CSB News & Information

Greek Speak: σπέρμα

(This content was originally sent on Father’s Day to our First to Know list)

In the Greek Word Devotional series we will discuss some of our favorite passages in the Bible, focusing on the specific use of certain Greek words. In honor of Father’s Day, we are going to look at a passage that gets at the importance of being children of God, and of having God as our Father. Let’s look at how the word sperma is used in Romans 9:7-8.

“Neither is it the case that all of Abraham’s children are his descendants. On the contrary, your offspring will be traced through Isaac. That is, it is not the children by physical descent who are God’s children, but the children of the promise are considered to be the offspring.”

The following is an excerpt from the CSB Study Bible:


Greek pronunciation: SPUHR mah

CSB translation: descendant, offspring

Uses in Romans: 9

Uses in the NT: 43

Focus passage: Romans 9:7-8

The term sperma was often used for the seeds of plants (Mt 13:24-38; Mk 4:31) and sometimes even of animals (referring to reproduction as in humans). It could refer figuratively to origin but refers more often to descendants or offspring. Paul develops the descendant/offspring meaning along three main lines.

  1. Jesus the Messiah came from the promised sperma or family line (Rm 1:4; 2Tm 2:8; see Gl 3:16, 19; cp. Jn 8:33; Ac 13:23).
  2. Those who are sperma or descendants of Abraham by physical descent, that is, the Hebrew race (Rm 9:7, 29 [translated “offspring”]; 11:1).
  3. Those who are the sperma or descendants of Abraham by faith, that is, believers in Christ (Rm 4:13, 16, 18; 9:7-8 [translated “offspring”]; Gl 3:29). Through these various uses of sperma, Paul indicated that actual physical descent from Abraham is neither necessary nor sufficient for salvation; faith in Christ alone brings a person into God’s family.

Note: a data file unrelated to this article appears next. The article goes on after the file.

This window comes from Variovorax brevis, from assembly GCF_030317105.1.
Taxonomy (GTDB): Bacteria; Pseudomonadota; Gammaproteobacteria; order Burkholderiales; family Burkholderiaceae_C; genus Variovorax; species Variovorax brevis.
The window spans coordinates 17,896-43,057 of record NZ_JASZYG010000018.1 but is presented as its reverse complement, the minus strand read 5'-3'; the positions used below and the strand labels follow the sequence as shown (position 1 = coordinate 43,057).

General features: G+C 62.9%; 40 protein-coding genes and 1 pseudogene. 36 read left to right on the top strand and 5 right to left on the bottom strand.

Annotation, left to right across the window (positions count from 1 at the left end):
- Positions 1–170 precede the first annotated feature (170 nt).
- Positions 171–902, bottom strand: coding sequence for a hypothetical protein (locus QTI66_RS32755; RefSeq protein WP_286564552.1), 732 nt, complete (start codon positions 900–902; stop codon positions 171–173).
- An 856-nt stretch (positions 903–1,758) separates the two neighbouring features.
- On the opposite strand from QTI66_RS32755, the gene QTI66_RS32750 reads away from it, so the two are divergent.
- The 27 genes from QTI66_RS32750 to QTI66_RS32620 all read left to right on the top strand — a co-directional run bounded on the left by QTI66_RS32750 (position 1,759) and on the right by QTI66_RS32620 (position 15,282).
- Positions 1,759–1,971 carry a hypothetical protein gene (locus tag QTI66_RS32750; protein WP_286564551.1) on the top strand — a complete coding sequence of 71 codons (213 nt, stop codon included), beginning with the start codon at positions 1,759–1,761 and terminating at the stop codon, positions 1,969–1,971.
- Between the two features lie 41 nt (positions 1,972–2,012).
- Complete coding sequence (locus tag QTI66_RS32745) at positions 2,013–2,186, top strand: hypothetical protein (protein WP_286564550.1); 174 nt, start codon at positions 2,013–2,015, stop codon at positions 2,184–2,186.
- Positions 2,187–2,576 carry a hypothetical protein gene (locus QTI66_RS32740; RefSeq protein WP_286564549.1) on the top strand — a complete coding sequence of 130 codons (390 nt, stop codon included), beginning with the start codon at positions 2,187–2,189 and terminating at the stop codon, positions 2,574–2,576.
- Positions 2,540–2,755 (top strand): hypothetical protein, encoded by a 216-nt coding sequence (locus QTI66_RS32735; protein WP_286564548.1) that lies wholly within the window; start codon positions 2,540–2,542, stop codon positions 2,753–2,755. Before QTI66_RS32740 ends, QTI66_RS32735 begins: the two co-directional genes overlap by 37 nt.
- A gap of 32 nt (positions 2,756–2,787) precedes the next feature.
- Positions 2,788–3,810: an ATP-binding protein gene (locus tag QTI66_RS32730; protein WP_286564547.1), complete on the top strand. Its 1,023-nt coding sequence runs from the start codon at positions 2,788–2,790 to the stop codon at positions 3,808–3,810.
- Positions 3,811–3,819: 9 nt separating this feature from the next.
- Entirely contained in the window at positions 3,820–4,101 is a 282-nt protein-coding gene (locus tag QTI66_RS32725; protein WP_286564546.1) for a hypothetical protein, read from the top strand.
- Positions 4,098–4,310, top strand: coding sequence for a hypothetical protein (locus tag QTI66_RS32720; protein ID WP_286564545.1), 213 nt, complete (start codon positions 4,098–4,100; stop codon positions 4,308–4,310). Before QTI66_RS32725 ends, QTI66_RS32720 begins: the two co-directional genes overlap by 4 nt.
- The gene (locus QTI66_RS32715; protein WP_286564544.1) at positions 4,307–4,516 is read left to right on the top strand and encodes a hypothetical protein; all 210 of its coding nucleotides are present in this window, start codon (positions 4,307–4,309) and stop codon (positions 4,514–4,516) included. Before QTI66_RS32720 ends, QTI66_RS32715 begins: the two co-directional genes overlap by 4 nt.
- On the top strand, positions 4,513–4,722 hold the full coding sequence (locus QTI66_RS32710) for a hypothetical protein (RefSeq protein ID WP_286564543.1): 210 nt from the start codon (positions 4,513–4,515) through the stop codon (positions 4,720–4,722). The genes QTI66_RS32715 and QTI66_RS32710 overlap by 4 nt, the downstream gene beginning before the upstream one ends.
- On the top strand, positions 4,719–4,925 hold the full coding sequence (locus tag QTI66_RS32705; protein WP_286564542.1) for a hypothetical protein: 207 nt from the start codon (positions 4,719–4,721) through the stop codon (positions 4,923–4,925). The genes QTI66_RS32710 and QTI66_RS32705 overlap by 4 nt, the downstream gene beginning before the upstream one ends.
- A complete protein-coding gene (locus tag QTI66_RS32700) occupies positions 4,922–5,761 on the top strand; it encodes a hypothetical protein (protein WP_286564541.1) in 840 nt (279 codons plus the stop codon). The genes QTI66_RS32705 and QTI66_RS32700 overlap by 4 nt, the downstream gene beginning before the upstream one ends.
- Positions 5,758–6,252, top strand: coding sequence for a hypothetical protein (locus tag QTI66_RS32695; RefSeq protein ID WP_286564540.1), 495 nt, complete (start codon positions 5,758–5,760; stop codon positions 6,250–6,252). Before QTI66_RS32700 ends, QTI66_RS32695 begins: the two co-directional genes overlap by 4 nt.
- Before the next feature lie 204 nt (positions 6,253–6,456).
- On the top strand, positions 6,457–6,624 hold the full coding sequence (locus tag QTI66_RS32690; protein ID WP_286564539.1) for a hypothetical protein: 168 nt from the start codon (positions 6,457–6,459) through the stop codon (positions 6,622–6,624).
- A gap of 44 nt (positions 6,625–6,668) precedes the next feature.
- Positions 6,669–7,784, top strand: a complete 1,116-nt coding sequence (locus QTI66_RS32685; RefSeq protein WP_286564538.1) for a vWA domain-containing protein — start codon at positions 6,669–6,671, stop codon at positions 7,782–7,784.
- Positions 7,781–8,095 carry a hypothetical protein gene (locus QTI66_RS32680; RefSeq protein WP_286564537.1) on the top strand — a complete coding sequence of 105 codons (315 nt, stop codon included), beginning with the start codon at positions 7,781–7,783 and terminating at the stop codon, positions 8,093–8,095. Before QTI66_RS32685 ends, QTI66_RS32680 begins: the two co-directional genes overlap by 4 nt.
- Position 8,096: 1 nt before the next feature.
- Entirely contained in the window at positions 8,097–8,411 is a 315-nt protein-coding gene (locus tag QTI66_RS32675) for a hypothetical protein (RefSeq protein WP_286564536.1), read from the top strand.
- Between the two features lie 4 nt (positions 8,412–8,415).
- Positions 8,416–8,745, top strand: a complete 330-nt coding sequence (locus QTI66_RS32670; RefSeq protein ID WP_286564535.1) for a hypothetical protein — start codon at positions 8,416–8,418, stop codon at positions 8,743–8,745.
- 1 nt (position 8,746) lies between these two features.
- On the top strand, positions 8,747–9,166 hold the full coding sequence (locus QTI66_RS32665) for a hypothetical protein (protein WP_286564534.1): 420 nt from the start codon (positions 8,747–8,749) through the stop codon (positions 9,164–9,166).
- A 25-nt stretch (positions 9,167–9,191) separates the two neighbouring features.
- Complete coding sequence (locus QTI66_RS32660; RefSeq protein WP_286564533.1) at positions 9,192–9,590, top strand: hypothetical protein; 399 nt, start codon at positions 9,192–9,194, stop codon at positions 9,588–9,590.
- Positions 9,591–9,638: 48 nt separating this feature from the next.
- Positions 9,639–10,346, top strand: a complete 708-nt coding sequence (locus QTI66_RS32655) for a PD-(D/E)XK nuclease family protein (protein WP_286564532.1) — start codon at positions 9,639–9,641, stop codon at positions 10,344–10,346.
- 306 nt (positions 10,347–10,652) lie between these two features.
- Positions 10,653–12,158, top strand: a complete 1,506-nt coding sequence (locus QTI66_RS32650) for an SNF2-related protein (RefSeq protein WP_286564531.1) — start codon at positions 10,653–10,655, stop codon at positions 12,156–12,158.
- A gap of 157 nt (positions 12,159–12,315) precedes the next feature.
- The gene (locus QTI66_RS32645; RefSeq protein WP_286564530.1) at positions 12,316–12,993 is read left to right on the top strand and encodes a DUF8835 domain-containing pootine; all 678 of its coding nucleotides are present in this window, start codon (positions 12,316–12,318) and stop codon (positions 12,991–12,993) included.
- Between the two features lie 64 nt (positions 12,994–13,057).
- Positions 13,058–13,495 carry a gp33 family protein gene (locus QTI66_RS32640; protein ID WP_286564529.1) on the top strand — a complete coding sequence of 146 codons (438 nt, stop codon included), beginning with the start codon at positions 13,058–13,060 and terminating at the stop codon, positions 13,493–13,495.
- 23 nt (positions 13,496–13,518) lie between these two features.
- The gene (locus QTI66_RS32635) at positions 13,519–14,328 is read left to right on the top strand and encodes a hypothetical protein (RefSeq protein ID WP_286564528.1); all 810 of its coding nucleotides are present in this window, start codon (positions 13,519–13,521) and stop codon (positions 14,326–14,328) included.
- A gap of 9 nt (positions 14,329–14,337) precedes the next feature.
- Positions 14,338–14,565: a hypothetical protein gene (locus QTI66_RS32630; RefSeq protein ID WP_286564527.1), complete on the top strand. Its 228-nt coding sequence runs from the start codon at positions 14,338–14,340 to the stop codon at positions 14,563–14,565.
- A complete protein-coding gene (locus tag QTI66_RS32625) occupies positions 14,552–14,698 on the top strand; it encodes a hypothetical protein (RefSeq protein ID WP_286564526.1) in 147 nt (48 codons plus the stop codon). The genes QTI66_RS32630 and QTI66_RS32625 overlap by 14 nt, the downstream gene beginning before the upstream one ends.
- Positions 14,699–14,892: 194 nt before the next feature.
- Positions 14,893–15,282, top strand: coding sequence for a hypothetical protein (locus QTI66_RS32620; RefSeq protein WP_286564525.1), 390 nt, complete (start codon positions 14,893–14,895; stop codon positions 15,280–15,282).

To me, the most important note here is in the third point: “Actual physical descent from Abraham is neither necessary nor sufficient for salvation; faith in Christ alone brings a person into God’s family.” For so many, that’s a truth that needs to be reinforced again and again, because their physical descent leaves much to be desired.

And for many, Father’s Day specifically can be a taxing day due to their relationship with their own fathers. Maybe they were never around, or were abusive, or were emotionally withholding. But through faith in Christ and his resurrection, all who profess faith have their eternal Father who brings them into his inheritance, allowing them to inherit so much more than genetics and money – they inherit the Kingdom of God.

This Father’s Day, we acknowledge the pain so many feel today due to the Fall, but hope the truth of God the Father and your place in his family can be a balm. And for those with fathers who are present and loving, we rejoice in the example they are of God’s everlasting and overwhelming love.

And again the reminder: neither your family nor your background are indicative of the love you deserve – your Father in Heaven cares for you and loves you in ways inexpressible. You are his offspring. You are his inheritance.